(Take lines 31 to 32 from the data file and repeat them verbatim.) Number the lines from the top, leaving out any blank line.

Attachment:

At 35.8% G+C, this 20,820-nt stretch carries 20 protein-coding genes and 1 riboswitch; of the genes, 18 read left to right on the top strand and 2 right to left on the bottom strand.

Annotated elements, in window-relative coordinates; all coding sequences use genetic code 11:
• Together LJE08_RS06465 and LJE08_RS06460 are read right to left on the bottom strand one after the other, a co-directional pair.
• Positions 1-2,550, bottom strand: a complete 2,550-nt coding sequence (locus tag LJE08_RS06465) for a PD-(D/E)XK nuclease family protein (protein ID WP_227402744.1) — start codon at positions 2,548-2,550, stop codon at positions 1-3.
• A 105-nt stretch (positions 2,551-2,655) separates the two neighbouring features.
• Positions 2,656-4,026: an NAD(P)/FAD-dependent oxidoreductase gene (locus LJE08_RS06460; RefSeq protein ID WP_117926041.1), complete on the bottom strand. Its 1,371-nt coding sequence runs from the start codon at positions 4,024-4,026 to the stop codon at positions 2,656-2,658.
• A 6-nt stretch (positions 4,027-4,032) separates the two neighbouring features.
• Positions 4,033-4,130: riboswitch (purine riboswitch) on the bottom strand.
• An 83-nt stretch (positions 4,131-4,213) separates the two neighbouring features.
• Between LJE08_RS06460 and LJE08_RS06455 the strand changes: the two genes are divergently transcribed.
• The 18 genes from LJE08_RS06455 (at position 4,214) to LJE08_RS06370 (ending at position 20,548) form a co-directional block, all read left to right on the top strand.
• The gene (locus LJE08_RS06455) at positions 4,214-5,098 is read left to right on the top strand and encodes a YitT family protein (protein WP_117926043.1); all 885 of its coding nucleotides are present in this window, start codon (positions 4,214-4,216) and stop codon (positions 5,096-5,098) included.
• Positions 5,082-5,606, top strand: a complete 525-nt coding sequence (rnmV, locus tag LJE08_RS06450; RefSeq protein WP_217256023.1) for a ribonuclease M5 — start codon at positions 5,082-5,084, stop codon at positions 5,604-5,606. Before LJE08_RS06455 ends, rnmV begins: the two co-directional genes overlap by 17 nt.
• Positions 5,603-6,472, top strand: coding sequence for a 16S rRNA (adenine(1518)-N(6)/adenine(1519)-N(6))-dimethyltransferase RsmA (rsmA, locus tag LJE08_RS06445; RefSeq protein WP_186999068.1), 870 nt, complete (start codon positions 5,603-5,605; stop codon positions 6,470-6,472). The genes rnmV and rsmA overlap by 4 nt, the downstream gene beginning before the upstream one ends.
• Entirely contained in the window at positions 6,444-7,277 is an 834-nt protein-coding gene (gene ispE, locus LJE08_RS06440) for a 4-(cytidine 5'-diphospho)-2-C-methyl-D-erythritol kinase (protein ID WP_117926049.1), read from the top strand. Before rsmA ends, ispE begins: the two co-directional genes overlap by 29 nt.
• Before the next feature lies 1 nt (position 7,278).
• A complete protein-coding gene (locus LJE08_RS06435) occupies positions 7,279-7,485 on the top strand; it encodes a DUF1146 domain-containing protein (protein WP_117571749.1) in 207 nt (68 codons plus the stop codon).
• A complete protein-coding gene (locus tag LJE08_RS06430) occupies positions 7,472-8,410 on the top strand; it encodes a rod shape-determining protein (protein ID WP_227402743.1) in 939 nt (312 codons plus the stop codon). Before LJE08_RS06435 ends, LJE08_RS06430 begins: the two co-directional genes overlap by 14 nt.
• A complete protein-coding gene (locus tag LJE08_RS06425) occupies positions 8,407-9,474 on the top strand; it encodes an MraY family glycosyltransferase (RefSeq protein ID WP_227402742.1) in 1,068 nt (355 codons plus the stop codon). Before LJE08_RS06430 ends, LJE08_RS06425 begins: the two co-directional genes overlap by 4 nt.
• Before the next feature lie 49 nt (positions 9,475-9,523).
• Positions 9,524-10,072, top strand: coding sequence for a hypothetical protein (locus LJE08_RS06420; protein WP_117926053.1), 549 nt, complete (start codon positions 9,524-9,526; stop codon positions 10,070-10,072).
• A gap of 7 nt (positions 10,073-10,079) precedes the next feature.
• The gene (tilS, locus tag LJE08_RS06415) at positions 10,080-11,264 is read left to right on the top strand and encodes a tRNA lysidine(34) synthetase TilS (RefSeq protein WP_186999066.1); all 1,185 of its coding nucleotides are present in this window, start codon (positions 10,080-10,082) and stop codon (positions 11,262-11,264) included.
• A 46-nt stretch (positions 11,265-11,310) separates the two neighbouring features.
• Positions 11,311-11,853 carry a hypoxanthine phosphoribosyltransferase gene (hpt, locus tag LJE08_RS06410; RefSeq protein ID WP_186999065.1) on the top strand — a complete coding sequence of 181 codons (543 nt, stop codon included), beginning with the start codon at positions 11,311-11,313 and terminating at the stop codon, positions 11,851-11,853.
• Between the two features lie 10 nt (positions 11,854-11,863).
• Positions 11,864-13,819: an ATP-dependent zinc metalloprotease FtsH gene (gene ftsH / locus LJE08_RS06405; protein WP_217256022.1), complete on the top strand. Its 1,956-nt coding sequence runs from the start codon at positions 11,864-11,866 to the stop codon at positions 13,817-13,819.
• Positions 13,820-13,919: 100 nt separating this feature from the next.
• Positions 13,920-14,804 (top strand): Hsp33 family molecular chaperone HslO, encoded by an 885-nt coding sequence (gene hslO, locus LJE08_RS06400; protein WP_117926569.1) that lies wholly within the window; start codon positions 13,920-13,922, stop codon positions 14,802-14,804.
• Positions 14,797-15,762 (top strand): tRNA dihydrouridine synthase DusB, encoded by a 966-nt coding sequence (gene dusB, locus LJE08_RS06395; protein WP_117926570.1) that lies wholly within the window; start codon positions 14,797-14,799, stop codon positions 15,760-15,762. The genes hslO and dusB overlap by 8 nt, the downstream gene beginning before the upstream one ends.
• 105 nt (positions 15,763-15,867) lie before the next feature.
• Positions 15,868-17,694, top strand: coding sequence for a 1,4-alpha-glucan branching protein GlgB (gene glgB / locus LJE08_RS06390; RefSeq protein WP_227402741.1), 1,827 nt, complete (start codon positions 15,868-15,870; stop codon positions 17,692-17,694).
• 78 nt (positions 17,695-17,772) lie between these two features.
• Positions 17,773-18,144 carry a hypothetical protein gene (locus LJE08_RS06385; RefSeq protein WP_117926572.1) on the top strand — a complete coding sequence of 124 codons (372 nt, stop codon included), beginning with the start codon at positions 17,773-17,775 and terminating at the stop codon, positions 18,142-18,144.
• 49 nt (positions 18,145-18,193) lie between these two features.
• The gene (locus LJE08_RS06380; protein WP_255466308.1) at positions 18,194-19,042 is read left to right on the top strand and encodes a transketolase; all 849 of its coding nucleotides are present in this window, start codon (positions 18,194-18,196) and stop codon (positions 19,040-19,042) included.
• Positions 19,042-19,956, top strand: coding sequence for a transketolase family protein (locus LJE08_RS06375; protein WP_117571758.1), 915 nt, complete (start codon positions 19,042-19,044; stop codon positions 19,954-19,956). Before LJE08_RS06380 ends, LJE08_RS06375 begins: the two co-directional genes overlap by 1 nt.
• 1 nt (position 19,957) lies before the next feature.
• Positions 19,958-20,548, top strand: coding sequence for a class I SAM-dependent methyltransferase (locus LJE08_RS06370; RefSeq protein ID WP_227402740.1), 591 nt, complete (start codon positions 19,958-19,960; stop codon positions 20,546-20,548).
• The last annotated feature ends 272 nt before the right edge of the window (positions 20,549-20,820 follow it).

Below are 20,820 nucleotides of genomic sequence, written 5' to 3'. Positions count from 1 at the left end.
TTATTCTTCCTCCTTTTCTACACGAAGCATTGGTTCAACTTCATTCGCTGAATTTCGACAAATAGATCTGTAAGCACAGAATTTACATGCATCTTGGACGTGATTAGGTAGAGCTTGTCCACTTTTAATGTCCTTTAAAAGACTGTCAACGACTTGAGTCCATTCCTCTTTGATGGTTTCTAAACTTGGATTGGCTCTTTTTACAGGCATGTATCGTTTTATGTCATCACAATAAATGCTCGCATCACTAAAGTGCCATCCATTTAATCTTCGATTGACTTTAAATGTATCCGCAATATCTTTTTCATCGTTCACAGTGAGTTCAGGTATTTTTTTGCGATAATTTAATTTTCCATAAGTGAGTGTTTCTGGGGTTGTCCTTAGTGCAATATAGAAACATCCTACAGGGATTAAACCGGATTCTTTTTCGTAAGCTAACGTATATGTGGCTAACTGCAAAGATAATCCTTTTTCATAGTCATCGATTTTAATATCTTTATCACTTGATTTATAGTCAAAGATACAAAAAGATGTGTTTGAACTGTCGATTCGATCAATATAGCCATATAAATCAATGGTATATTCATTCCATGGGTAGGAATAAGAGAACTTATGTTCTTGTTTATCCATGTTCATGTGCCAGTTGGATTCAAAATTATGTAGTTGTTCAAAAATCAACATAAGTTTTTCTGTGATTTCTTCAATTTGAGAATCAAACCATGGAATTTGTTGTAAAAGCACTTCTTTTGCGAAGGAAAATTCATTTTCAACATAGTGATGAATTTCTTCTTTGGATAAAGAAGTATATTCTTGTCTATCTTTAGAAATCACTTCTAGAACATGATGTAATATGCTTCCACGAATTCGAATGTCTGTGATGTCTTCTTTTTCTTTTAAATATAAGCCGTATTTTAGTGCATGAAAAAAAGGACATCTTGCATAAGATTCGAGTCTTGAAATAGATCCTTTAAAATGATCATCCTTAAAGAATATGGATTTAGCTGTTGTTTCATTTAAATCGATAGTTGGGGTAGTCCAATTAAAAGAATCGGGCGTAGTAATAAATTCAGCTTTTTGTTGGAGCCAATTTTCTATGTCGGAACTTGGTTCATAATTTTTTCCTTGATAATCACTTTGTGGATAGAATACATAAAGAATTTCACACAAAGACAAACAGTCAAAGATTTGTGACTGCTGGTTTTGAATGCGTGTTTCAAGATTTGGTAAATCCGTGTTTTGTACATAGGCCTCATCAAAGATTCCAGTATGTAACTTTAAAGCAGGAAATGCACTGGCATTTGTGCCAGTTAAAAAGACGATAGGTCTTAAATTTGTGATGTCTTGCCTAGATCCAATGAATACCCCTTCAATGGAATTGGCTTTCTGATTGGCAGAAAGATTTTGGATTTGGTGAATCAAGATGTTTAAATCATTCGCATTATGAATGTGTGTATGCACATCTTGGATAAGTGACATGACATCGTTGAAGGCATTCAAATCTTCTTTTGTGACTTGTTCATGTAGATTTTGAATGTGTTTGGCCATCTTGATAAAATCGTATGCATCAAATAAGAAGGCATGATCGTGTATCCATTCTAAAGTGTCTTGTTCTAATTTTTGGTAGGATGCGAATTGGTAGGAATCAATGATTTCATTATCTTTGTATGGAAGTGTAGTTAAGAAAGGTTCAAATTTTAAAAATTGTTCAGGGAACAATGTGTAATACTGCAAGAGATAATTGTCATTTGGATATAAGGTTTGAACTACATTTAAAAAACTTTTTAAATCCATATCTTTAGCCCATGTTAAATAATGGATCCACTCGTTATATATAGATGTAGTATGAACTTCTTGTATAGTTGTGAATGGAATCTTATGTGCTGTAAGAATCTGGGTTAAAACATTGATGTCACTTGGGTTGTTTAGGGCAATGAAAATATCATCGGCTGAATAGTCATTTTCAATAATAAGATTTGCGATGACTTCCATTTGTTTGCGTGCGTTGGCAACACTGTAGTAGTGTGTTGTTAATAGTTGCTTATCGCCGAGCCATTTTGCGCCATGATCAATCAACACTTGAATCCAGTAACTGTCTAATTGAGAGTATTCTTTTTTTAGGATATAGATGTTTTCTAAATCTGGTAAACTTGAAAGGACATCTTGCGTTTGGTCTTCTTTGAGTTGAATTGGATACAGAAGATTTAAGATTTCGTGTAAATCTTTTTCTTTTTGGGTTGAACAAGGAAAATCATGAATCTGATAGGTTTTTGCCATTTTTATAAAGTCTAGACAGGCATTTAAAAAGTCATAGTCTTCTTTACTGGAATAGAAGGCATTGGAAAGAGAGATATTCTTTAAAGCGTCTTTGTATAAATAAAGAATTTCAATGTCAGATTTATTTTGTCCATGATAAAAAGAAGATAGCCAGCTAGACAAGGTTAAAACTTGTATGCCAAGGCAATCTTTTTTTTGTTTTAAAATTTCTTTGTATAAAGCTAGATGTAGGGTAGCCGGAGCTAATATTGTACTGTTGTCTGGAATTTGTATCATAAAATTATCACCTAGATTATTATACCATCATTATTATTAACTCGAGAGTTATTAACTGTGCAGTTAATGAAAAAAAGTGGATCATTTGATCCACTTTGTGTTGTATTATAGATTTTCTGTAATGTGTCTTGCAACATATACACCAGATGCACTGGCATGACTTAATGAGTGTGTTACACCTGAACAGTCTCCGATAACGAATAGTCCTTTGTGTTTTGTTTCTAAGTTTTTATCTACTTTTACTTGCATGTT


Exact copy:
• 105 nt (positions 15,763-15,867) lie before the next feature.
• Positions 15,868-17,694, top strand: coding sequence for a 1,4-alpha-glucan branching protein GlgB (gene glgB / locus LJE08_RS06390; RefSeq protein WP_227402741.1), 1,827 nt, complete (start codon positions 15,868-15,870; stop codon positions 17,692-17,694).